SSIS and IBM DB2 – Don’t do it!

SSIS is a product that should be indifferent to whatever RDBMS you use. That’s also true. It will work with every RDBMS through drivers ODBC, OLE DB, ADO.NET etc. BUT it works best with Microsofts SQL-server.

This blogpost will take a look at using IBM DB2 with SSIS. Below is a test using ODBC-driver for IBM DB2 from IBM, OLE DB for IBM DB2 from Microsoft and an ADO.NET-driver.

Transfer rate of data

Transferring 100.000 rows from one IBM DB2-server to another IBM DB2-server.

OLE DB-driver for IBM DB2 from Microsoft 6 minuts
ADO.NET-driver 30 seconds
ODBC-driver for IBM DB2 from IBM 5 seconds

As seen above the ODBC-driver for IBM DB2 from IBM is the best solution when it comes to transfer rate. The OLE DB-driver for IBM DB2 from Microsoft is a really poor choice. But using the ODBC-driver for DB2 from IBM is not the solution to everything!

Lookup-task in SSIS

As seen in the picture below it’s only possible to use an OLE DB-connection in the Lookup-task. The Lookup-task is really slow and it might be better doing it in SQL. Regarding a lot of the tasks in SSIS, they are really slow (see links below).

OLE DB Command

SSIS also contains a ‘OLE DB Command’-task and no ‘ODBC Command’-task.

Fast load/Bulk load

OLE DB
It’s NOT possible to use the fast load option with the OLE DB-driver when it comes to IBM DB2. It’s possible to choose the fastload option, but you will get the error below.

The reason why the OLE DB-driver is that slow is probably that it transfers one row at a time.

ODBC
It’s possible to use a batch/fast load load option in ODBC.

ADO.NET
It’s also possible to use a bulk/fast load option in ADO.NET.

Links

The links below is to different sources that can help you with SSIS.

SQL Server Integration Services Design Patterns
A book that describes different design pattern for SSIS.

Task Factory for SSIS from Pragmatic Works
A collection of optimized SSIS-tasks.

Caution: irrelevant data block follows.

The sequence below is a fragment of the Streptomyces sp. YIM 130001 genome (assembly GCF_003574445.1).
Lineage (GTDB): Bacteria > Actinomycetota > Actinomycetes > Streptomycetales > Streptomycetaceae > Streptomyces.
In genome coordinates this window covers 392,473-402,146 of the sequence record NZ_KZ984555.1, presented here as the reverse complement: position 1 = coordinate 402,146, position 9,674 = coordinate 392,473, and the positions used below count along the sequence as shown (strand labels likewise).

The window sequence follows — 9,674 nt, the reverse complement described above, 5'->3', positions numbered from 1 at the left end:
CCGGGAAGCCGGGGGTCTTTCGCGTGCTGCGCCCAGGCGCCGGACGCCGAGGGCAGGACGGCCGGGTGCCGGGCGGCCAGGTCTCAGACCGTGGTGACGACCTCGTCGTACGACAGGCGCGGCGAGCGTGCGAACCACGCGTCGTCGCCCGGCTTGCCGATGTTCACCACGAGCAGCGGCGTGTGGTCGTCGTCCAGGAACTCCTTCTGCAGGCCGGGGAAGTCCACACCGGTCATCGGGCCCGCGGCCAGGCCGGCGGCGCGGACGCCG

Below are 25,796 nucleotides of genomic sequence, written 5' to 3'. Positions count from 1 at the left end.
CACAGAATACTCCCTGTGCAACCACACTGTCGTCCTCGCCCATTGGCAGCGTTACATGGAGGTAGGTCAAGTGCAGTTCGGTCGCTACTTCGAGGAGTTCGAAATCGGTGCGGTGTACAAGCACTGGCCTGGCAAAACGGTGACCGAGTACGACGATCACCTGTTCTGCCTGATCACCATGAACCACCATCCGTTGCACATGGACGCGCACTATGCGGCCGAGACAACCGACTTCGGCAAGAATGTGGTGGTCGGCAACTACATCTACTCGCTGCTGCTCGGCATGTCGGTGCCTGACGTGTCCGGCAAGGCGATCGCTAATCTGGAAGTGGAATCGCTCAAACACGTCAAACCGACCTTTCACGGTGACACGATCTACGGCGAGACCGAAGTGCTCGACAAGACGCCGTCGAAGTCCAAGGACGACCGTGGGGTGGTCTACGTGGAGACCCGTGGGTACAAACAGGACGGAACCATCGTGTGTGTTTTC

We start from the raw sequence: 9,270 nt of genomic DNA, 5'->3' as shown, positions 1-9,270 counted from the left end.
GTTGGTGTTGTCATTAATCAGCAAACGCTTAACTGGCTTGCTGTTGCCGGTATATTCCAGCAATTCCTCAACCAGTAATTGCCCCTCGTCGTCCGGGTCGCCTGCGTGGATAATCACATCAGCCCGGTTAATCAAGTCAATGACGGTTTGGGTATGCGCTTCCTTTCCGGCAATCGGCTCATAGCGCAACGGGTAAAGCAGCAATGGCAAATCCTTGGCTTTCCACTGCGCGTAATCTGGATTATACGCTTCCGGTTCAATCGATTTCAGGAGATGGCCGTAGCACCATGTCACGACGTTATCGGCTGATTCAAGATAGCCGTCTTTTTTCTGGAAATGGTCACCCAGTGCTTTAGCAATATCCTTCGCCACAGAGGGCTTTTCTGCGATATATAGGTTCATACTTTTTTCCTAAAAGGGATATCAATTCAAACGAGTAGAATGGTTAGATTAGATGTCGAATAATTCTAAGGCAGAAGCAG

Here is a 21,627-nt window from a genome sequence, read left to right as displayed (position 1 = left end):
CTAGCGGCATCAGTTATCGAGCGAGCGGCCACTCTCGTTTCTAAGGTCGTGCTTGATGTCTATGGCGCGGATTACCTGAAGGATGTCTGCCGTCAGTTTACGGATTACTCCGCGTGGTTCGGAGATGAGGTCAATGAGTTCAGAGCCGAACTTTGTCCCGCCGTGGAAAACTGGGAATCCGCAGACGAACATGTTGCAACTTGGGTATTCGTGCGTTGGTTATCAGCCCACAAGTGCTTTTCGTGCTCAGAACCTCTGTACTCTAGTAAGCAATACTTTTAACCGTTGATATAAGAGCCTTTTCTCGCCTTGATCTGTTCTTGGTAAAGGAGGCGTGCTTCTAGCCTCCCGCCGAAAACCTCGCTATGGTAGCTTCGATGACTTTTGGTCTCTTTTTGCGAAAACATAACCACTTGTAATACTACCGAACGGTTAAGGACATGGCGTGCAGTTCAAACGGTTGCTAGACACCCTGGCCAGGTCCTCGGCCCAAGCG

Cozyroc
A collection of optimized SSIS-tasks.

PragmaticWorks free online training videos
Free online training videos about SSIS (search for SSIS).

Pluralsight
Online training videos in SSIS (requires a paid subscription to Pluralsight).

How to install and configure DB2 ODBC driver

The following shows you how I got an ODBC connection to DB2 on a Windows Server 2008R2. After doing a search on the Internet I found this page that really helped me a lot. They do it a bit different.

NEW
If you also want to install the IBM Control Center you might want to look at this page. This also installs the ODBC out-of-the-box.
IBMCS
If your need a 32 or 64-bit version for Windows and DB2 version 9.7. You should look for something like this.
IBMDB2CS

On this page you can find and download the ODBC-drivers that fits your system. I you don’t know what version of DB2 that you’re running, you can contact your DBA. The DB2-version can be found using the command DB2level.
IBM homepage

Choose either ODBC 32-bit or 64-bit for your DB2-version and download it for Windows.

If your need a 64-bit version of the ODBC-driver for Windows and DB2 version 9.7. You should look for something like this.
IBM download

NB! You need to create an IBM-account to download the file.

Copy the content of ZIP-file containing the ODBC-driver that you just downloaded to c:\program files\IBM. The path is optional, you can choose a different path if you want to or are using a 32-bit ODBC-driver. The files and folders in c:\program files\IBM, should look something like this.
Dirlist

Start a Windows command-prompt as administrator. If you don’t know how to do this, you can take a look at this page.

Go to the folder c:\program files\IBM\bin and type db2oreg1 –i (if you later want to uninstall it type db2org1 –u).
commandprompt

Go to the folder c:\program files\IBM\bin and type db2oreg1 –setup (Thanks to Noel for this comment).